Charlie is the quintessential Scorsese protagonist whose doormat tendencies finally force fate's hand; pretty brave, ironically, for Scorsese to openly identify with a coward to the extent that he's speaking for him in voiceover. "For me that was a way of trying to come to terms with myself, to redeem myself," Scorsese is quoted as saying in Scorsese on Scorsese, though one imagines that Charlie's constant fretting would read differently with Scorsese himself--asthmatic, skittish, vertically-challenged--in the role instead of the feral Keitel. Scorsese's oblique comments in Mary Pat Kelly's Martin Scorsese: A Journey, meanwhile, suggest the film goes beyond preserving his youth in amber to allegorize his being replaced as the director of The Honeymoon Killers: "You put [things] off and you put [things] off until finally...they fire you or you walk off and it's a disaster."
Save for a nude scene he deemed gratuitous (one that is sexy, earthy, and ultimately atypical of Scorsese), Mean Streets pleased mentor John Cassavetes to no end--his affection for it giving the lie to the notion that the documentary pretense of Cassavetes's own work reflected an animosity towards flashier filmmaking. (Granted, the picture is littered with vérité inserts of the Feast of San Gennaro and New York nightlife.) But while Cassavetes was in fact an advocate of personal cinema and may have seen Mean Streets, with its flawed humanity and culturally-specific trappings, as a movie of primarily sociological and anthropological merit (many critics at the time saw it as an urban antidote to The Godfather), its technique is not to be underestimated. Perfected here are Scorsese's patented slow-motion cutaways, combination pan/tracking shots, ingenious use of pop music, and impromptu bloodbaths, all of which merge to produce what Pauline Kael called in her Mean Streets rave "Expressionism without the use of distortion"--still the most compendious description of Scorsese's aesthetic I've ever encountered.
THE BLU-RAY DISC
Warner brings Mean Streets to Blu-ray in a 1.78:1, 1080p transfer that improves on the Special Edition DVD in some critical ways--the infernal reds of Tony's darkroom-esque bar, for instance, are even more stable and supple, less prone to blotting out subtle gestures--but looks a little too denoised for my taste. HD reveals dozens if not hundreds of focusing inconsistencies, and more of that God-given low-budget grain would help make them palatable to the viewer. Colours are coolly naturalistic compared to the '05 DVD, and I don't quite know what to make of this, except to say that the lack of an orange filter results in a palette closer in spirit to the '70s of the mind. The centre-channel audio is much improved by the DTS-HD MA encode: gone is the Vitaphone-quality dialogue (though it's still a little harsh/brittle), while the mix itself remains a thing of ingenuity. For what it's worth, the many songs sound surprisingly rich in this incarnation; kudos to Warner for licensing every last expensive soundtrack cue once Mean Streets hit video and a whole bunch of pissed-off record execs suddenly came out of the woodwork. (Boo to the studio, however, for replacing their vintage logo in front of the film with the current CG one.)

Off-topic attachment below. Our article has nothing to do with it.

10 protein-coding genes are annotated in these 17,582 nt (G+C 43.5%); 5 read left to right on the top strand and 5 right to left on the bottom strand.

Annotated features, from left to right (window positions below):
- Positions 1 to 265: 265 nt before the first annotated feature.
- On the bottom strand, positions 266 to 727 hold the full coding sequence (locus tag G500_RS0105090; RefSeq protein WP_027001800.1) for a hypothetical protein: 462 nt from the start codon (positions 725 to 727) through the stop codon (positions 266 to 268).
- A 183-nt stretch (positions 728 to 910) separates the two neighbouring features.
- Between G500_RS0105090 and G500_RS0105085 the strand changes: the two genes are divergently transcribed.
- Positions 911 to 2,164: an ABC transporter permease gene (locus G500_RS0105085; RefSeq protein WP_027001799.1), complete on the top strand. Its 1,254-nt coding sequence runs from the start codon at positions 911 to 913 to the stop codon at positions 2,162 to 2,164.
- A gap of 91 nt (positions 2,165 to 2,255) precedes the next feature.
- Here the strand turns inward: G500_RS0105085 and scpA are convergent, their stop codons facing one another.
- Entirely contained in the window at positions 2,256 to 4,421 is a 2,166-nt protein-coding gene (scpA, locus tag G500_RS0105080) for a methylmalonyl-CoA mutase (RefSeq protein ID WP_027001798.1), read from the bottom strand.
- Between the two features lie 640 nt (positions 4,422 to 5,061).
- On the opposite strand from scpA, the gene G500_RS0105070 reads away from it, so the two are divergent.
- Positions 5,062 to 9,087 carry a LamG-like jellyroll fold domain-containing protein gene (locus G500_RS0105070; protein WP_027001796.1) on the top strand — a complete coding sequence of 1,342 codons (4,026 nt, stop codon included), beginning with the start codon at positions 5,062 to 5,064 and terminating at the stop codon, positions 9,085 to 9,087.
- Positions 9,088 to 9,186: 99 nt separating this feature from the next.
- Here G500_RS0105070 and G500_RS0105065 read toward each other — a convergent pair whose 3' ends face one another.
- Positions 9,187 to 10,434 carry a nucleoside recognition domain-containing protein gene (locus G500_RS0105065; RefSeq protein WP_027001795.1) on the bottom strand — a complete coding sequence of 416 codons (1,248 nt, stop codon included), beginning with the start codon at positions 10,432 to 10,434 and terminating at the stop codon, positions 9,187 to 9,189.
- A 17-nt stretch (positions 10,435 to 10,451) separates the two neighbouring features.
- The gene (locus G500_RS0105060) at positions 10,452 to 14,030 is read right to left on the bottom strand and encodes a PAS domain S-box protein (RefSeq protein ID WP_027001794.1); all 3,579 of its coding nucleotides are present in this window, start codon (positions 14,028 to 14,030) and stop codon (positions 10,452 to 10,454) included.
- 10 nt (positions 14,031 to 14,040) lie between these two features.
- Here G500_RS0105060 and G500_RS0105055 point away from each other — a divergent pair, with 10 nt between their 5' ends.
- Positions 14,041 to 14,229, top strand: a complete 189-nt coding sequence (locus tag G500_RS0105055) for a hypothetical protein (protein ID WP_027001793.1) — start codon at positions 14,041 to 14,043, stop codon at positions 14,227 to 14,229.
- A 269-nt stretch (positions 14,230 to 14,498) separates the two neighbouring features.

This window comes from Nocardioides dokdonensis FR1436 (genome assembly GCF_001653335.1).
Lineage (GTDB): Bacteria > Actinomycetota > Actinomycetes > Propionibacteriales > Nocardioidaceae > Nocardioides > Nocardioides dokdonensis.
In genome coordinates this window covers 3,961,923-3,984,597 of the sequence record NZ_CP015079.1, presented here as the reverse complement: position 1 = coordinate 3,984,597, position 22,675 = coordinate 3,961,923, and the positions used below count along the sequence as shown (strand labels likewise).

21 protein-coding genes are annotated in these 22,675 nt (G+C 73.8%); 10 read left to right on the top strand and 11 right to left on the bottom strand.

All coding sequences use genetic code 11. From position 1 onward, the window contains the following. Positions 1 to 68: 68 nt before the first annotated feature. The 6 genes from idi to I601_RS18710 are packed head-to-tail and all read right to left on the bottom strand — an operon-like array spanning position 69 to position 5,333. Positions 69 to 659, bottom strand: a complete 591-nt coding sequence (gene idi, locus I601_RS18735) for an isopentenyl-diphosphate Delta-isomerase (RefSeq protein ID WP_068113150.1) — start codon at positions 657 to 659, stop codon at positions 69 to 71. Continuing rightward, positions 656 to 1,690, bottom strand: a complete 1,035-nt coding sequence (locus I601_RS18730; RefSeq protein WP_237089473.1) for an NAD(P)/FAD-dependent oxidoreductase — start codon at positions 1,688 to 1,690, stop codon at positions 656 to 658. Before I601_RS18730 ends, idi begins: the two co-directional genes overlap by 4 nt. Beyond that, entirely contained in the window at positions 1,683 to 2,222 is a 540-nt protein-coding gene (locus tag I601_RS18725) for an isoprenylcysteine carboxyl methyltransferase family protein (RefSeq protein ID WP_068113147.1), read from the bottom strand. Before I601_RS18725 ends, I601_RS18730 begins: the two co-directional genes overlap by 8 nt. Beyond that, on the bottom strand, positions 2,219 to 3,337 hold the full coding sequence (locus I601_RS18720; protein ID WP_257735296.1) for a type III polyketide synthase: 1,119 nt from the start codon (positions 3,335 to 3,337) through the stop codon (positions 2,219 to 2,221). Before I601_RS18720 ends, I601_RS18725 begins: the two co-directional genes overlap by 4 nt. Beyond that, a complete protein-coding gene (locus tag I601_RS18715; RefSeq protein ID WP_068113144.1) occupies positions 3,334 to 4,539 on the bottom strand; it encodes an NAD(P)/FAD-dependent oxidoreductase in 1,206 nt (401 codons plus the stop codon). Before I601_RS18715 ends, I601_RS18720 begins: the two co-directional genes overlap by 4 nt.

One of the joys of this disc is listening to Scorsese recapitulate an epiphany near the end of the film's non-screen-specific partial commentary (82 mins.), during which he is periodically interrupted by the individually-recorded Robinson, now a producer. A perennial explorer of his mental landscape, the then-62-year-old auteur offers that Mean Streets is perhaps more reflective of the many feuds his father's side of the family nurtured over the years than it is of his own turbulent past; for a track that begins with Scorsese warning us that Mean Streets is a difficult subject for him, there's a surplus of high-calibre introspection on display--some of which, such as his feelings on constructive vs. destructive criticism, were new to this devoted fan. For her part, Robinson initially threatens to touch on tantalizing sounding stories from the set of DePalma's Sisters but soon changes gears, and though she offers a uniquely distaff perspective on the production of Mean Streets, the unfulfilled curiosity she piques at the outset casts a pall over her contribution. Scorsese and two childhood chums (Sally Gaga, the basis for Johnny Boy, is not one of them) take to the Lower East Side like dork Reservoir Dogs in Elliot Geisinger's vintage featurette "Back on the Block" (7 mins., SD), which rounds out the platter along with Mean Streets' mafia-centric theatrical trailer (SD).
1. Which was only appropriate, given that Scorsese considered Mean Streets to be in the tradition of the gangster dramas that defined Warners in the '30s, with The Public Enemy's use of contemporary music serving as a key inspiration. return
2. The point I'm trying to make, I guess, is that there are no Beatlles men in Scorsese movies, merely different varieties of Rolling Stones men. return